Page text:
The Cultural hub of Whistling Woods International hosted an interactive session on Improv Comedy which highlighted the important aspects of the subject – impromptu imagination, creation and presentation.
It’s often been said that laughter is the best medicine and it certainly helps keep things light and cheery, if handled responsibly. Being Asia’s premiere institute for Film, Communication, and the Creative Arts, Whistling Woods International serves as a beacon of learning for all creative purviews including the fast-paced verbal art of improve comedy.
At WWI’s recent 5th Veda session on the subject, students and attendees were given a heavy dose of hilarity by the panel – Adam Dow, Ankit Challa, AvinashVerma, Surya Rao, and Gavin (Chubby)Methalaka, representing Improv Comedy Mumbai (ICM). Commencing the discussion was Adam Dow who began with a few “warm-up” improv exercises to loosen up the audience.
The session was crafted to help students understand the intricacies of improvisation comedy through a variety of exercises conducted by the group. The group kept the students enthused while educating them that improv is a creative expression for all artists – writers, directors and actors.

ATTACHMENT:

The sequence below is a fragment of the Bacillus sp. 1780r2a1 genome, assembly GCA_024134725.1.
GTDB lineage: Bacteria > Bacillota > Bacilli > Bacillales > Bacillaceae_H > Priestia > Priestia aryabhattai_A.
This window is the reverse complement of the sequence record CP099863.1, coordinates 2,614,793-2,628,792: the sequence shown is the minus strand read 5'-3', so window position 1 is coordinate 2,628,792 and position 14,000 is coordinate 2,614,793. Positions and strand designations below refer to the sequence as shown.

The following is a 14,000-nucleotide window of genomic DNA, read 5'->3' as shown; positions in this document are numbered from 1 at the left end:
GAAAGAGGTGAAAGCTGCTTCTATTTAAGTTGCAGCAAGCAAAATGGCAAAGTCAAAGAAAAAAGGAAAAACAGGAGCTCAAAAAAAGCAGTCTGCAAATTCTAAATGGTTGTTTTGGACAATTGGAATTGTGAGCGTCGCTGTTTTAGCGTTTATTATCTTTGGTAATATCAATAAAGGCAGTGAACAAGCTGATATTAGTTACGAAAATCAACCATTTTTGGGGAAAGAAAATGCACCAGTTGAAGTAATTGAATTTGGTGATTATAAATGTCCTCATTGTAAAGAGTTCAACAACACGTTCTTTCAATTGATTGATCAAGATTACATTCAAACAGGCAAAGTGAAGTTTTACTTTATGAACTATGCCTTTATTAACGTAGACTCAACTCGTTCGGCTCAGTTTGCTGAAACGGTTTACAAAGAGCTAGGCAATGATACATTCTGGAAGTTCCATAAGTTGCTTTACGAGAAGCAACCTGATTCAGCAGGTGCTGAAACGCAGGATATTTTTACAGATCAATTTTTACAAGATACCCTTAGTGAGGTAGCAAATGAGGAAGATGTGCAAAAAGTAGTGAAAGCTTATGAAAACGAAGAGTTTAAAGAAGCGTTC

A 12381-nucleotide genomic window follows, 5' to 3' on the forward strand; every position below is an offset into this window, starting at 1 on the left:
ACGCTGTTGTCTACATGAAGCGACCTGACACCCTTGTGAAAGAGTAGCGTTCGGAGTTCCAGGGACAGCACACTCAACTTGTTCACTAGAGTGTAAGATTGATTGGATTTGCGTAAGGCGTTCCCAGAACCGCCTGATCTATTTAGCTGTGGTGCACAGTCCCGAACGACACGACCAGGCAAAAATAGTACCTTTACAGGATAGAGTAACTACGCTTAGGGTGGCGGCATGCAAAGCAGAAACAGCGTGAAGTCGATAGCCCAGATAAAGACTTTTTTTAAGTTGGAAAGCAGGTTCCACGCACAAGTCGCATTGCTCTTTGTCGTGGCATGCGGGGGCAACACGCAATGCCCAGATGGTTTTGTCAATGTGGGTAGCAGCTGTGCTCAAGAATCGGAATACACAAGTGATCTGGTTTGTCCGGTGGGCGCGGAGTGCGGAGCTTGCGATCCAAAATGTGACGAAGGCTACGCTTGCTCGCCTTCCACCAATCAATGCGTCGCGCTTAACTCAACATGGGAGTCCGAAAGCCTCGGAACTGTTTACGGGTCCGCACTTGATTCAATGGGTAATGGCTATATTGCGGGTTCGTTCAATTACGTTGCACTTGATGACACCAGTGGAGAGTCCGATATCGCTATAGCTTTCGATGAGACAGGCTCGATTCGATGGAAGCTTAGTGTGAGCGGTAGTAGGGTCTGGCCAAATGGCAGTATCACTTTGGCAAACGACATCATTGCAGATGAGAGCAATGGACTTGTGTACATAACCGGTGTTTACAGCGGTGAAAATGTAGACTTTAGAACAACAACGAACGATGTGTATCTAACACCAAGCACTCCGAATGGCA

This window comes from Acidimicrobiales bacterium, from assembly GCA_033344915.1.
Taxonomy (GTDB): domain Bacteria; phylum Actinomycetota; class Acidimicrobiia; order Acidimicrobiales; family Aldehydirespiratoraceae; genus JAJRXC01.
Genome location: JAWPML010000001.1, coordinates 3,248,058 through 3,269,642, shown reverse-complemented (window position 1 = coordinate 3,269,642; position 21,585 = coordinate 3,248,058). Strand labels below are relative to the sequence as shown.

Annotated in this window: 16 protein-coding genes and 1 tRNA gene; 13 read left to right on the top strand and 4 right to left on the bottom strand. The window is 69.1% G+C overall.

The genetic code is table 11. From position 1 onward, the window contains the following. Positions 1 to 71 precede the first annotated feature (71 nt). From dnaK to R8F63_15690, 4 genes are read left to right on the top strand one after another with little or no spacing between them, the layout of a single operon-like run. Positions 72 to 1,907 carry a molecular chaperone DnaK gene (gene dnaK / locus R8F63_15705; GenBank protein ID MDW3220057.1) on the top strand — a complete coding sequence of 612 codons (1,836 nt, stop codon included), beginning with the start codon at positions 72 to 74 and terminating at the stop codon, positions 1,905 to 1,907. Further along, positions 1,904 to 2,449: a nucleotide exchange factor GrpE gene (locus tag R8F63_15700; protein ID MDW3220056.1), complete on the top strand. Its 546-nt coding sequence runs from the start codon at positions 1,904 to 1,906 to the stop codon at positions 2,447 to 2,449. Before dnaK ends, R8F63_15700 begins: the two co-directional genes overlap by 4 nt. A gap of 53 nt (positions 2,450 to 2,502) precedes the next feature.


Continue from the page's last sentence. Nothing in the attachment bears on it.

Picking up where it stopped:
“Comedy is like sports, you don’t know what will happen next or what’s going to come your way. Nothing is planned and nothing is determined; it’s all about being in the moment. Dialogue becomes organic; which makes improv a place of creativity,” said Dow, a veteran with more than two decades of experience in the performance art form.
Avinash Verma, fellow thespian and collaborator at ICM, described to the students how improv is a technique where the story and narrative are done right on stage.“It’s on the spot so there’s as much excitement as there are challenges when it comes to performing from the top of your mind,” he explained. Narrating the similarities between acting and improv, Ankit Chawla explained, “You create, imagine a story and then edit; it’s just on the spot, is all.”The panel kept the discussion lively and entertaining while ensuring that students could comprehend the challenges of an improv performance.
Chubby Methalaka shared his experiences and outlined how a lot of the scenes performed were, in fact, derived by the audience’s energy and that it goes both ways. Improv is a series of calculative moves and allows the performer to be a different person, on the spot.
The riveting session concluded as the President of WWI, Meghna Ghai Puri graciously gave a formidable vote of thanks to the panel amidst thunderous applauds from the students.